I love Julian Schnabel's tenacious exploration of painting's parameters, but I've always wrestled with his grandiose sentimentality and unselfconsciously earnest approach that recalls the old-fashioned bravado of earlier generations, particularly the Abstract Expressionists and German postwar painters. In his new paintings, on display at Contemporary Fine Arts in Berlin through July 28, Schnabel uses digitally printed photographs on polyester as a starting point, then overpaints with resin, oil, gesso and ink. For Schnabel, the images--enlarged snapshots of what look like history paintings, portraits, Indian deities, and more--bring a sense of time, place and narrative to his meandering, abstract materiality. Since he made "Basquiat" in 1996, his films (I'm a big fan) have overshadowed the paintings, but these jpegs of his new work look intriguing, as if he's having some fun.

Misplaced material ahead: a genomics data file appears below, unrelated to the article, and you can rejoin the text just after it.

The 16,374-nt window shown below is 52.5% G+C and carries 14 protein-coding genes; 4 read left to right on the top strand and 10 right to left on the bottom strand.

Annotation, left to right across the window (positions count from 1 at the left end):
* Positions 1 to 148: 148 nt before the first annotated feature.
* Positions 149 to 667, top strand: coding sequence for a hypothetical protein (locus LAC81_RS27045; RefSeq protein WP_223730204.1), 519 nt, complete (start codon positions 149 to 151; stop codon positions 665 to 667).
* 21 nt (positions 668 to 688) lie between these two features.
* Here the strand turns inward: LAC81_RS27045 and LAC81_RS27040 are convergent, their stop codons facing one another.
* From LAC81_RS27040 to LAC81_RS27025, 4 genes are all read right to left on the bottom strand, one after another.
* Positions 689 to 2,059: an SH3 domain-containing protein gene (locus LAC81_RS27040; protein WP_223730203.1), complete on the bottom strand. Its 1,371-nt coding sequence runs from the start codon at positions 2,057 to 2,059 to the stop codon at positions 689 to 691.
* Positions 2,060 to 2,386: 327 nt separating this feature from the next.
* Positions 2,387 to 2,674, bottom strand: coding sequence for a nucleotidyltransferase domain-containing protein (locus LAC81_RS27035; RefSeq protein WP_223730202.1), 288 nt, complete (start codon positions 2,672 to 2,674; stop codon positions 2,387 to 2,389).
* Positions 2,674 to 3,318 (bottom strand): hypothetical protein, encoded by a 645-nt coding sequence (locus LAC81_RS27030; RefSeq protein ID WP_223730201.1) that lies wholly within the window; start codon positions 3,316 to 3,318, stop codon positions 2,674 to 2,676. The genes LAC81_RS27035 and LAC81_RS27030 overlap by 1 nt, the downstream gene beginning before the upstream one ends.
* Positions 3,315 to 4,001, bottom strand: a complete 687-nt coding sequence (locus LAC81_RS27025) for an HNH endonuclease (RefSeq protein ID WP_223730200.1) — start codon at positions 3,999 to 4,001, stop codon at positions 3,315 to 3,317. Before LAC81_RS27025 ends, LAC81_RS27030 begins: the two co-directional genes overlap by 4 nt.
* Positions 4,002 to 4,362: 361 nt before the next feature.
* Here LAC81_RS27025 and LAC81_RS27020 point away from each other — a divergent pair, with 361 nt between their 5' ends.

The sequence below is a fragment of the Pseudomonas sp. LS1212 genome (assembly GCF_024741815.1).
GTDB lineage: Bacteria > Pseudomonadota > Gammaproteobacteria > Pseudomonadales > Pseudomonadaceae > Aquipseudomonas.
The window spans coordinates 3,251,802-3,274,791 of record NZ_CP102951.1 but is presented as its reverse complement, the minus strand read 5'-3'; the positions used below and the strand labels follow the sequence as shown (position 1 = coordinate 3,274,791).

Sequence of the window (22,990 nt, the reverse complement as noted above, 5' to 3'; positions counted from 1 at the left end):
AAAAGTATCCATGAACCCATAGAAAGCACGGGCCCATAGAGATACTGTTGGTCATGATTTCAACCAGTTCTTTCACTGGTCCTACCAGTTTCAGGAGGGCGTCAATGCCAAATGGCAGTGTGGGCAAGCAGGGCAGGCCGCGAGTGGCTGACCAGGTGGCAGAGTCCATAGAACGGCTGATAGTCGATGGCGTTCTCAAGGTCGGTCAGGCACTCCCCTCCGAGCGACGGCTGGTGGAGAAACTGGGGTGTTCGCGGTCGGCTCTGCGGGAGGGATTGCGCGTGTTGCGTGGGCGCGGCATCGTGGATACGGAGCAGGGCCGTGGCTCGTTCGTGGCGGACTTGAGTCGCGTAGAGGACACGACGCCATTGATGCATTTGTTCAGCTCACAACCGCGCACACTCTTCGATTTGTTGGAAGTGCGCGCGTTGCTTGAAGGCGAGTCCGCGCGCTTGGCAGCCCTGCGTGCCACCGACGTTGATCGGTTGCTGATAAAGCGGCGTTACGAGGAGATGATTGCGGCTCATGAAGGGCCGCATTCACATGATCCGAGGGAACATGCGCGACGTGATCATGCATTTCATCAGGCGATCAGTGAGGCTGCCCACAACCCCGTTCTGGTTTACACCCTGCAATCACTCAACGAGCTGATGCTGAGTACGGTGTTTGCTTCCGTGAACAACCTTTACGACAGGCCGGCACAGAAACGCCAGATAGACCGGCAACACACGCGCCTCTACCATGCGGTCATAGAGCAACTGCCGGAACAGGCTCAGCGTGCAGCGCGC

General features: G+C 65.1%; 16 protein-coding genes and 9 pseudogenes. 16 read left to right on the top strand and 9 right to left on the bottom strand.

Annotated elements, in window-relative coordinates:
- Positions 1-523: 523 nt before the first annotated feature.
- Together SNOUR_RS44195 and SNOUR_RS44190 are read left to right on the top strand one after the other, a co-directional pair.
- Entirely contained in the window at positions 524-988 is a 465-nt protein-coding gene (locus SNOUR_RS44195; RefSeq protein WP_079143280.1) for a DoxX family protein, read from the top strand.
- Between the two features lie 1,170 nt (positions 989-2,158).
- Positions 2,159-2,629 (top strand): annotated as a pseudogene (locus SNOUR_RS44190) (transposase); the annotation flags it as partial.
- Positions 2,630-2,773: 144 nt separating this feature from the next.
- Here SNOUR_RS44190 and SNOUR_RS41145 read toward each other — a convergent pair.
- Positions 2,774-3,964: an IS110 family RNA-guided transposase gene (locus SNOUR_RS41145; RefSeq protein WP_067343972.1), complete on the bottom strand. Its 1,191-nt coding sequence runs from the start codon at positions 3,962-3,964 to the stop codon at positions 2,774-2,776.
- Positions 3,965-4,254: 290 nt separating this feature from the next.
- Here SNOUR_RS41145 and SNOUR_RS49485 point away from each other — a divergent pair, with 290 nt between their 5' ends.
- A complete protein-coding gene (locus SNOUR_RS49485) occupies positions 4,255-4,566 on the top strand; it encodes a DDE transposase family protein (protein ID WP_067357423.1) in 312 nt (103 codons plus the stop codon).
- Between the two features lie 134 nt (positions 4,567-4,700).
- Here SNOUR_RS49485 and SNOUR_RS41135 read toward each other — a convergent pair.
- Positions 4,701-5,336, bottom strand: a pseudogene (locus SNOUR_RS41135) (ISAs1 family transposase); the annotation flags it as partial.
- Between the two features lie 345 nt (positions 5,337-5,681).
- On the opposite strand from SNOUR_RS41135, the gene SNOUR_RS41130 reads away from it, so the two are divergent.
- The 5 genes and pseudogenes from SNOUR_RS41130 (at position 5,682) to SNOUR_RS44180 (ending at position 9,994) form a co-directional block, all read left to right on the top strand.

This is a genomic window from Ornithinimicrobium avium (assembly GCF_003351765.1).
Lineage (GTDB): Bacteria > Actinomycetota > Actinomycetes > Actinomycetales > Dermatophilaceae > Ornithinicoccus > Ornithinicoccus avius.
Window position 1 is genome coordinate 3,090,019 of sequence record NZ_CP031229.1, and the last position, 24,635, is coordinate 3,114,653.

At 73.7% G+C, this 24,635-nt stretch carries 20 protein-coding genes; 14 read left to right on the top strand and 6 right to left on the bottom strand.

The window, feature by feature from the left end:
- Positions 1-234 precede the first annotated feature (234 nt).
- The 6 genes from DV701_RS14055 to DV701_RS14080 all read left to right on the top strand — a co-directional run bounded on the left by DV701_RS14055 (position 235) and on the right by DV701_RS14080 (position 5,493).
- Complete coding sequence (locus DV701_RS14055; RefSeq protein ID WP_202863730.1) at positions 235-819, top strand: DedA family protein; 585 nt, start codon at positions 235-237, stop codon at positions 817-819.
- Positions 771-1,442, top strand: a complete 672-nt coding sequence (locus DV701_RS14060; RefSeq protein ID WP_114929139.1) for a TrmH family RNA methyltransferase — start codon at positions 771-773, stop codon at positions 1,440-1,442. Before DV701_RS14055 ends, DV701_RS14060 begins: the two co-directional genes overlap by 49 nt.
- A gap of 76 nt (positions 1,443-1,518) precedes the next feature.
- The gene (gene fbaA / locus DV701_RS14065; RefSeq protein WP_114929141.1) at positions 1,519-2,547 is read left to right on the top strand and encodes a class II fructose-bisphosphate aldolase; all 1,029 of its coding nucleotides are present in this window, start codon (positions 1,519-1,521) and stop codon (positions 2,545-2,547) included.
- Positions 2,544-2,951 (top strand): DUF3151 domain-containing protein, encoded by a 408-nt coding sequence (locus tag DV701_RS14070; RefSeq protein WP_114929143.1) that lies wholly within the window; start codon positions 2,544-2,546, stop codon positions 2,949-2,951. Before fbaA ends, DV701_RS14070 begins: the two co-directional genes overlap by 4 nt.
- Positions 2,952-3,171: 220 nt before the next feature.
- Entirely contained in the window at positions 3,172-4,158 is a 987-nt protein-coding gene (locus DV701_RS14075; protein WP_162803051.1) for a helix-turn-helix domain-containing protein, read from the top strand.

"Julian Schnabel: Deus Ex Machina," Contemporary Fine Arts, Berlin, Germany. Through July 28, 2012. The exhibition is accompanied by a 55-page color catalogue with an introduction by Robert Fleck.
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